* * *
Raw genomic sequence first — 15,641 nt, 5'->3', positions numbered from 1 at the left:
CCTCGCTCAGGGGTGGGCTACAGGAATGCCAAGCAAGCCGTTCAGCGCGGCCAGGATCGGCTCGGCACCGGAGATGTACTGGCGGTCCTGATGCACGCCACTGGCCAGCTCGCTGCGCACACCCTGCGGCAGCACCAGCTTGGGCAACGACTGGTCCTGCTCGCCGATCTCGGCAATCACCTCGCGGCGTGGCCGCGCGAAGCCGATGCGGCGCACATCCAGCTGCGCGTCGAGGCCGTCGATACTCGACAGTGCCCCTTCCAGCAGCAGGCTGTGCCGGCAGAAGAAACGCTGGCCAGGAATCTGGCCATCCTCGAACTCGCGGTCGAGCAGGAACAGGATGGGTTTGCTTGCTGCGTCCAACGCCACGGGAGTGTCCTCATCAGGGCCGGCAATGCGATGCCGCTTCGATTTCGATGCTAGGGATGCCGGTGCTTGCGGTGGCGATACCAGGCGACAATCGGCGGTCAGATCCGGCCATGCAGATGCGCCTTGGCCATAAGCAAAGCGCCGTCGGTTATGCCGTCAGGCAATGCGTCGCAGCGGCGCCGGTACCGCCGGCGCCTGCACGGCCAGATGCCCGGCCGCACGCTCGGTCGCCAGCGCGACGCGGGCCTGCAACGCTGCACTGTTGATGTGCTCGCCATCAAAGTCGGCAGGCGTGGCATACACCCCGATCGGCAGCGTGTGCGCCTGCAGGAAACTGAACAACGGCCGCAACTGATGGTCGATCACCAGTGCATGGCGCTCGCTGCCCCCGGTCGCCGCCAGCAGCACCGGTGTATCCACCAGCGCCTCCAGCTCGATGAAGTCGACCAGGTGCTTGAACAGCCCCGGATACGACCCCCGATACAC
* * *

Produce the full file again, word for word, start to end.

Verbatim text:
Raw genomic sequence first — 15,641 nt, 5'->3', positions numbered from 1 at the left:
CCTCGCTCAGGGGTGGGCTACAGGAATGCCAAGCAAGCCGTTCAGCGCGGCCAGGATCGGCTCGGCACCGGAGATGTACTGGCGGTCCTGATGCACGCCACTGGCCAGCTCGCTGCGCACACCCTGCGGCAGCACCAGCTTGGGCAACGACTGGTCCTGCTCGCCGATCTCGGCAATCACCTCGCGGCGTGGCCGCGCGAAGCCGATGCGGCGCACATCCAGCTGCGCGTCGAGGCCGTCGATACTCGACAGTGCCCCTTCCAGCAGCAGGCTGTGCCGGCAGAAGAAACGCTGGCCAGGAATCTGGCCATCCTCGAACTCGCGGTCGAGCAGGAACAGGATGGGTTTGCTTGCTGCGTCCAACGCCACGGGAGTGTCCTCATCAGGGCCGGCAATGCGATGCCGCTTCGATTTCGATGCTAGGGATGCCGGTGCTTGCGGTGGCGATACCAGGCGACAATCGGCGGTCAGATCCGGCCATGCAGATGCGCCTTGGCCATAAGCAAAGCGCCGTCGGTTATGCCGTCAGGCAATGCGTCGCAGCGGCGCCGGTACCGCCGGCGCCTGCACGGCCAGATGCCCGGCCGCACGCTCGGTCGCCAGCGCGACGCGGGCCTGCAACGCTGCACTGTTGATGTGCTCGCCATCAAAGTCGGCAGGCGTGGCATACACCCCGATCGGCAGCGTGTGCGCCTGCAGGAAACTGAACAACGGCCGCAACTGATGGTCGATCACCAGTGCATGGCGCTCGCTGCCCCCGGTCGCCGCCAGCAGCACCGGTGTATCCACCAGCGCCTCCAGCTCGATGAAGTCGACCAGGTGCTTGAACAGCCCCGGATACGACCCCCGATACAC